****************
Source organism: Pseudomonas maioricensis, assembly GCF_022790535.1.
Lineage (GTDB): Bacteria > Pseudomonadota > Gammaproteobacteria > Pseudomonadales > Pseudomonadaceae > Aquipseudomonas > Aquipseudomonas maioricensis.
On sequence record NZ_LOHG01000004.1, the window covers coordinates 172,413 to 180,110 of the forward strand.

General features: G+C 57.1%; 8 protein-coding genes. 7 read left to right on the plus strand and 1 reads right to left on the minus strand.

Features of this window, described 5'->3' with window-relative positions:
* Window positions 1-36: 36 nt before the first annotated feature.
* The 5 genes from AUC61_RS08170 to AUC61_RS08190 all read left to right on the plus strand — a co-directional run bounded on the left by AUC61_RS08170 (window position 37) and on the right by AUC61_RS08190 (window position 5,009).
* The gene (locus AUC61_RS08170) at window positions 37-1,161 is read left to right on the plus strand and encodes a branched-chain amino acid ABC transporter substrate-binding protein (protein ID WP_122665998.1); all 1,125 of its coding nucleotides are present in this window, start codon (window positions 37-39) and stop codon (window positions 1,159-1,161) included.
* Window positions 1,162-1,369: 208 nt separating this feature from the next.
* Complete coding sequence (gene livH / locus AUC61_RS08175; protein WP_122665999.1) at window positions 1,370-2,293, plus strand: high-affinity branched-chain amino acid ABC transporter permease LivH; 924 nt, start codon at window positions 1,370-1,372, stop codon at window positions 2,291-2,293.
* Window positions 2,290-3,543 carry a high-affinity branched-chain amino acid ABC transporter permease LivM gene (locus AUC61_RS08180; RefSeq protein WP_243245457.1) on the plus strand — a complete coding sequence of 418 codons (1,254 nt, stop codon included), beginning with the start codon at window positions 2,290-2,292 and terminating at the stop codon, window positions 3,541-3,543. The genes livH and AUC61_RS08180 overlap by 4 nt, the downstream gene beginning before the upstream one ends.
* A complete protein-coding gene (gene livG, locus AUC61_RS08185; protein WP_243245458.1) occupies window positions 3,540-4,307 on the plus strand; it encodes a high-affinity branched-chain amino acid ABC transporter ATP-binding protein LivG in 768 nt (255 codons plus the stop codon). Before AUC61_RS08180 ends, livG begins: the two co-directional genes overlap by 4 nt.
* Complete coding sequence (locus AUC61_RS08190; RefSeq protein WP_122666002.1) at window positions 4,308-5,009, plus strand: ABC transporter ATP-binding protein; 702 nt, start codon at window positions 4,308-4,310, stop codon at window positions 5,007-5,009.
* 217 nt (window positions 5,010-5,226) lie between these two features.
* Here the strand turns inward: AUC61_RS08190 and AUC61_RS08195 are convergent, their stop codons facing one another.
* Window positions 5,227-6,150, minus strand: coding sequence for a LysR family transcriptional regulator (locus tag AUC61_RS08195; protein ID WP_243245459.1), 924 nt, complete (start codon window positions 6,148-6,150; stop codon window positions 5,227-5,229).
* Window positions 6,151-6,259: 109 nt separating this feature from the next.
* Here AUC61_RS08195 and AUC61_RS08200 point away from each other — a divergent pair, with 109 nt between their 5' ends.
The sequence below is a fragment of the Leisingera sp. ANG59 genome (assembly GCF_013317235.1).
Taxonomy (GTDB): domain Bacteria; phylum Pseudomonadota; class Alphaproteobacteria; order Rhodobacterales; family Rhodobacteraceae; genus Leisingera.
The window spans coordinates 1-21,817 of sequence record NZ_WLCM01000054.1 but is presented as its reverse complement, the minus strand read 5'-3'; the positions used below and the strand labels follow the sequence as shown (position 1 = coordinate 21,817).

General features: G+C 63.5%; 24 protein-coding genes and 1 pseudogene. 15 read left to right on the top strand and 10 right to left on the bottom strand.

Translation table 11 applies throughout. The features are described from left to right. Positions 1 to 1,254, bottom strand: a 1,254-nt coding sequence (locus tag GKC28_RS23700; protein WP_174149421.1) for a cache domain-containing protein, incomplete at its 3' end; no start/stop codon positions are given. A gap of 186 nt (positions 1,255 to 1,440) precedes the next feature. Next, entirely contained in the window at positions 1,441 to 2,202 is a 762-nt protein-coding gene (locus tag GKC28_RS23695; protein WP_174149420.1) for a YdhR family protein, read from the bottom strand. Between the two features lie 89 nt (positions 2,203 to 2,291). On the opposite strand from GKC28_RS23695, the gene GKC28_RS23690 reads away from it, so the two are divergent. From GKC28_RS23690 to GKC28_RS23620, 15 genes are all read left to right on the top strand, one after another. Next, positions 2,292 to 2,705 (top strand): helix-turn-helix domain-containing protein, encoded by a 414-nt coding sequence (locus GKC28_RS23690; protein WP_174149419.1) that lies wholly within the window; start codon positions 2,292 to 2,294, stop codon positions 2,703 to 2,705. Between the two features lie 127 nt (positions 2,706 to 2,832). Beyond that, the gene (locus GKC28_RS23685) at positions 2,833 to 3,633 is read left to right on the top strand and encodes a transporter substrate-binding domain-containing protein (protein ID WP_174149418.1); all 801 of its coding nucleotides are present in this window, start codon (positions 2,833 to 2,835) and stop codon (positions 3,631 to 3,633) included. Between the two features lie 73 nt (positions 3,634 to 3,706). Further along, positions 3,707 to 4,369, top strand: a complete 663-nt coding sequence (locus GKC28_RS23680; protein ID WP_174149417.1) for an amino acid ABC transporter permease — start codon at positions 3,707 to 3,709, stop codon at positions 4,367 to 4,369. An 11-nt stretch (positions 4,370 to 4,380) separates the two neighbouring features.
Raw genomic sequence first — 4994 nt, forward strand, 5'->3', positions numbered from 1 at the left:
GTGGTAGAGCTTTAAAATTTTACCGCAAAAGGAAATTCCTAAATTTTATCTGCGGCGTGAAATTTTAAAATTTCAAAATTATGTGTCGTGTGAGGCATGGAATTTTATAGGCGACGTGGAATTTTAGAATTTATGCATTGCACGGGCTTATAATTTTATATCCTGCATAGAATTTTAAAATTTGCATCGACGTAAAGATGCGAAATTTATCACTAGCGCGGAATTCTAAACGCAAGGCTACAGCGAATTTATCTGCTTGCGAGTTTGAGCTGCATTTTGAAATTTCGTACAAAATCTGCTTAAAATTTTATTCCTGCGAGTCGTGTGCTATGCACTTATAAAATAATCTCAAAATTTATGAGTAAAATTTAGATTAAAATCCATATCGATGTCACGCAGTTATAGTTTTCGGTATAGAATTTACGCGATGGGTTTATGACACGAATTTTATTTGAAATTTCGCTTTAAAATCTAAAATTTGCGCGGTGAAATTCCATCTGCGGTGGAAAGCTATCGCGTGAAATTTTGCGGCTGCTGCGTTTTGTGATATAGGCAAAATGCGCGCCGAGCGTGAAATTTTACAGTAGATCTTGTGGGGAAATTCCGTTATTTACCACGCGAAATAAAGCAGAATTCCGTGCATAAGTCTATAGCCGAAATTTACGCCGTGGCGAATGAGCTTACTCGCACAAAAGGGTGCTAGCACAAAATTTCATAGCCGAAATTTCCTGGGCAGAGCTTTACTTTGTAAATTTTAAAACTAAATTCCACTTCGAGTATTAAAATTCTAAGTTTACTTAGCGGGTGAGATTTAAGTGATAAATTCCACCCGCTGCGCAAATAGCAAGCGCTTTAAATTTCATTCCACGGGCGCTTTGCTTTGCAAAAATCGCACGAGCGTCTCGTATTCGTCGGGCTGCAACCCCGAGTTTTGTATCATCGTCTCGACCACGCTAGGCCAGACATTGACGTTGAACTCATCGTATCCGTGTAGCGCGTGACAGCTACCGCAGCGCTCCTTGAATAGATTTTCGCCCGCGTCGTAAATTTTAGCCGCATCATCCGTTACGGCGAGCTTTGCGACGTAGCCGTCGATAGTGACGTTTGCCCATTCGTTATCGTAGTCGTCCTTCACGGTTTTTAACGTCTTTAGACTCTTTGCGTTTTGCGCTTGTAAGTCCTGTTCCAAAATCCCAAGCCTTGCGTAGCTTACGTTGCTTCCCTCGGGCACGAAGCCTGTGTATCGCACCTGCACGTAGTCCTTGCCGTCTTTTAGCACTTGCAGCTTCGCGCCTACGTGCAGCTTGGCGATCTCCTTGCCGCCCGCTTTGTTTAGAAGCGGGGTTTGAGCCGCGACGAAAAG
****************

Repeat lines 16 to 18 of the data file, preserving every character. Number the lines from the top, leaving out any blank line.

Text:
* Window positions 5,227-6,150, minus strand: coding sequence for a LysR family transcriptional regulator (locus tag AUC61_RS08195; protein ID WP_243245459.1), 924 nt, complete (start codon window positions 6,148-6,150; stop codon window positions 5,227-5,229).
* Window positions 6,151-6,259: 109 nt separating this feature from the next.
* Here AUC61_RS08195 and AUC61_RS08200 point away from each other — a divergent pair, with 109 nt between their 5' ends.